Henryk Slawik - Polish WWII Hero

Photo of Henryk Slawik
Photo courtesy of Wikipedia commons. Source: Ministry of Foreign Affairs of Poland. Considered Fair Use.

The Polish diplomat Henryk Slawik (1894 – 1944) is credited with saving over 30,000 Polish refugees, including 5,000 Polish Jews in Budapest Hungary. On March 19, 1944 the Germans arrested Slawik. Despite brutal torture, Slawik never gave up one name or contact. The Germans executed him on August 23, 1944, presumably at Mauthausen concentration camp.

I continue to be amazed at the names of courageous people who acted without hesitation to do what was right at the risk of their own lives. Henryk Slawik is one of those people I was unaware of until recently. We honor their actions by remembering them and recognizing them. In a world that still faces multiple genocides – we can learn from those who took a stand and made a difference.

Hungary remained a “neutral” country until Hitler invaded it in 1944
During the inter-war period (between WWI and WWII), Slawyk became an activist and eventually a politician in Poland. In 1939, when Germany invaded Poland, Henryk joined a mobilized police battalion that was part of the Krakow Army fighting the Nazis. On September 15, Henryk’s battalion retreated toward the Hungarian border. He eventually became the delegate to Hungary for the Polish government in exile and settled in Budapest. He also spoke excellent German.

Hungary was considered relatively neutral, safe and unfriendly towards the Nazis so many Poles and Polish Jews fled there and settled in. Slawik spoke excellent German, and with Antall and Henryk Zvi Zimmerman he created the Citizen’s Committee for Help for Polish Refugees.  He issued thousands of documents certifiying that Polish Jews were Christians, enabling them to flee the country.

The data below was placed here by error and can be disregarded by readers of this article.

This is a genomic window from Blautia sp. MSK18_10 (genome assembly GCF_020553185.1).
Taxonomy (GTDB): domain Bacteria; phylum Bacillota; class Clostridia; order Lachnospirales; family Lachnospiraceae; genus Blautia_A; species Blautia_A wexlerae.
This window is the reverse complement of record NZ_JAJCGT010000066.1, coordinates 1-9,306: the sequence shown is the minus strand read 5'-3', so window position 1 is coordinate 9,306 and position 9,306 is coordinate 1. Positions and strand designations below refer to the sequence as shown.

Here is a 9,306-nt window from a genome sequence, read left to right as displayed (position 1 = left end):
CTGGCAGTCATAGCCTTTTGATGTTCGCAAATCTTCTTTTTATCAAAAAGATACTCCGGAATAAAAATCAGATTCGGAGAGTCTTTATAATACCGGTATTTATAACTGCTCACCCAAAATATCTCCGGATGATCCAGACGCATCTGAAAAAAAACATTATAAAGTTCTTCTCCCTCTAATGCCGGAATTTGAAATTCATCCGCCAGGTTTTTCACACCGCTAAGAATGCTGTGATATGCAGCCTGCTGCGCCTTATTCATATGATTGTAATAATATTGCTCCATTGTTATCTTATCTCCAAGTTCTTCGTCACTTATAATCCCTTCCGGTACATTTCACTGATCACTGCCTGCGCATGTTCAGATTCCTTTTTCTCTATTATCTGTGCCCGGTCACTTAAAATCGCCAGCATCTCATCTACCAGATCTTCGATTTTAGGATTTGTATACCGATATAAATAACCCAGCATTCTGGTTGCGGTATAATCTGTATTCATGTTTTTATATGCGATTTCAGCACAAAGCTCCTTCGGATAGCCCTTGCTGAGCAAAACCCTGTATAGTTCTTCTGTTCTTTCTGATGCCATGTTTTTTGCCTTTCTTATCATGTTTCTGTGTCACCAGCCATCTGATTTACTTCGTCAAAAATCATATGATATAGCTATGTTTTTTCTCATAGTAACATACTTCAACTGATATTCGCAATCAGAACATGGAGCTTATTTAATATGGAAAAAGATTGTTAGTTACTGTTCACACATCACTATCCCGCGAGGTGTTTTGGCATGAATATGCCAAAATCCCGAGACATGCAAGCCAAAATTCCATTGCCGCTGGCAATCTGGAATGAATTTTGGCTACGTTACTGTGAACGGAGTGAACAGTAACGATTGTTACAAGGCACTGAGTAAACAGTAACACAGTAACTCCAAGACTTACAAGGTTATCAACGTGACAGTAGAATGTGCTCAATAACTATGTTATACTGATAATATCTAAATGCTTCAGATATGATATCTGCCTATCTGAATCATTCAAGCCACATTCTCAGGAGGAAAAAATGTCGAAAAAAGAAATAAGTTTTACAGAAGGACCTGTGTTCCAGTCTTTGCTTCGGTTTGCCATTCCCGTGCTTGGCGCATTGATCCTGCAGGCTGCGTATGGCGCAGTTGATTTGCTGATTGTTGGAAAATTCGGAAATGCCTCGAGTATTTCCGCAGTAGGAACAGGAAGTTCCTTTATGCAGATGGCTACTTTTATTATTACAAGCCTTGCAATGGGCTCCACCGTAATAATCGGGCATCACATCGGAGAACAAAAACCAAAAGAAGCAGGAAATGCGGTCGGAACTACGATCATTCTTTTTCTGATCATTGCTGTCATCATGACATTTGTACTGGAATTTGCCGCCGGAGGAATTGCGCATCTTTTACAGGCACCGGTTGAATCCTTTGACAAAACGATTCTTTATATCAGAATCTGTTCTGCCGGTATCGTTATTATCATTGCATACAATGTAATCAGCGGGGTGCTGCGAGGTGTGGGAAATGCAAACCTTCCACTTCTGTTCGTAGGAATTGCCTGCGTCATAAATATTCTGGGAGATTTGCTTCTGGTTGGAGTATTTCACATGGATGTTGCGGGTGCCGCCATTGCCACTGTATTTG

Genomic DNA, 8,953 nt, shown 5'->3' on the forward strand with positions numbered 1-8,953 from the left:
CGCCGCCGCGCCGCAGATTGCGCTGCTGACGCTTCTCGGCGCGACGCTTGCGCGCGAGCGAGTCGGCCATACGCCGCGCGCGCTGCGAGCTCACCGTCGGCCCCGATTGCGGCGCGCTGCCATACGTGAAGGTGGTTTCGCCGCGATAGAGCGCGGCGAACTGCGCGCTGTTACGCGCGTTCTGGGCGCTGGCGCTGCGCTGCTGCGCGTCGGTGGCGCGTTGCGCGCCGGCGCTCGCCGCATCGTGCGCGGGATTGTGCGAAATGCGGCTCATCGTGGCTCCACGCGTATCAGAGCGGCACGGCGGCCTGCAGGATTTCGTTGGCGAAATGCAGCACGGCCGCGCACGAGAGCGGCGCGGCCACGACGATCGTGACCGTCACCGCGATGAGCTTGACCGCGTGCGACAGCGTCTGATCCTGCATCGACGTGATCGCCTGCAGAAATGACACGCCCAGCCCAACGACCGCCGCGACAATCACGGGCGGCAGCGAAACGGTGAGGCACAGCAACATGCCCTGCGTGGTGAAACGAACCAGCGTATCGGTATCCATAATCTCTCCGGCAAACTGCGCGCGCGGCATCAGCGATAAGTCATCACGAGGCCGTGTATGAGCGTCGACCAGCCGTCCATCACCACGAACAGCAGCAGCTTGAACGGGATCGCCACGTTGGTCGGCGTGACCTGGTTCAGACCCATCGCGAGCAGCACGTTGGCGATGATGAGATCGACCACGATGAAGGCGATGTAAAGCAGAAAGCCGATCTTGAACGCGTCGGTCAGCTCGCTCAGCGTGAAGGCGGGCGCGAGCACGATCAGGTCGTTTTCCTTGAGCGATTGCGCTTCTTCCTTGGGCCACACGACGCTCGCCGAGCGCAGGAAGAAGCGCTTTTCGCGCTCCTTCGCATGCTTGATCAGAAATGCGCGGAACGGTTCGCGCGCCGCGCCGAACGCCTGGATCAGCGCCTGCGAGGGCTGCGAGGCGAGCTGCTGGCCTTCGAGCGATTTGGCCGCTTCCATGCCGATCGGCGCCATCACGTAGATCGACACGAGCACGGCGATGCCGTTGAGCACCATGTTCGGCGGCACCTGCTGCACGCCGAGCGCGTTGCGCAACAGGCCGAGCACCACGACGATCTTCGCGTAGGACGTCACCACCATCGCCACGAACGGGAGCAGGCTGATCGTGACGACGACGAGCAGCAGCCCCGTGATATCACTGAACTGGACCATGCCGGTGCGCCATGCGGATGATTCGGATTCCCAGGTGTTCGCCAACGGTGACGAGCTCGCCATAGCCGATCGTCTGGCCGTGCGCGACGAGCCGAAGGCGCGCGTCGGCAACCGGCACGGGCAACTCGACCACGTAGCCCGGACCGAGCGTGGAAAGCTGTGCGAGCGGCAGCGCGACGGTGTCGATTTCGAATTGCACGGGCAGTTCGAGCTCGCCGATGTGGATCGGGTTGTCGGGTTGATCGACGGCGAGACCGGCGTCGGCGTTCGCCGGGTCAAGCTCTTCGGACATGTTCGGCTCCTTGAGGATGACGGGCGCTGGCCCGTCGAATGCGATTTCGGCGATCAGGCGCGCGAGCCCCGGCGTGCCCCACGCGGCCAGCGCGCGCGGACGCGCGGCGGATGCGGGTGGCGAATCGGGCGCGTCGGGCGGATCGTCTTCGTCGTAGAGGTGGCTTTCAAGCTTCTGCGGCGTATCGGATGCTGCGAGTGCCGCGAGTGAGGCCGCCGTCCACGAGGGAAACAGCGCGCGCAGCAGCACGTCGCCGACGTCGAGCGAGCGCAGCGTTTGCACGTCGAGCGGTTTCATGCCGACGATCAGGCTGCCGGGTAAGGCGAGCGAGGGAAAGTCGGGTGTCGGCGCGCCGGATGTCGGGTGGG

In September 1943 Henryk set up an orphanage for Jewish children and hid 100 children there. To help disguise it, the orphanage was officially called the School for Children of Polish Officers. Catholic clergy were invited to come and meet with the children regularly and issued Catholic birth certificates. After Germany invaded Hungary in 1944, furious at Hungary’s anti-Nazi stance, Slawik and Zimmerman managed to send all the children abroad under false documents. All the children survived.

A Polish Raoul Wallenberg?
On multiple lists of ‘heroes’ Slawik’s name appears; he is consistently credited for saving at least 30,000 people, sharing the lists with Irena Sendler, Wiold Pilecki and Jan Karski. I found repeated references that name him the Polish Raoul Wallenberg, a Swedish diplomat in Hungary who saved over 100,000 people by issuing false documents between July and December 1944.

Awards in the name of Henryk Slawik
The Australian Society of Polish Jews and their Descendants bestows an annual Henryk Slawik award “upon an individual or organisation that contributes to a greater understanding of the unique and dynamic contribution by the Polish Jewish community to the all-embracing Polish culture and ethos.” The group maintains a Facebook page, and is one of many organizations who recognize the contributions of Henryk Slawik. There are other awards and recognitions – however I can’t read Polish so am limited in naming them all.

Link to Yad Vashem

Information compiled from various sources. Photo courtesy of Wikipedia commons.

March 22, 2015 Update: Two days after posting this, the presidents of Poland and Hungary jointly commemorated a new monument to Henryk Sławik and Jozsef Antall in the Silesian capital of Katowice, close to the International Congress Centre.

March 21, 2015 news reports:
Radio Poland
Hungary Today

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Tags: Holocaust, Jewish History, Notable Poles, Polish History, World War II - Europe

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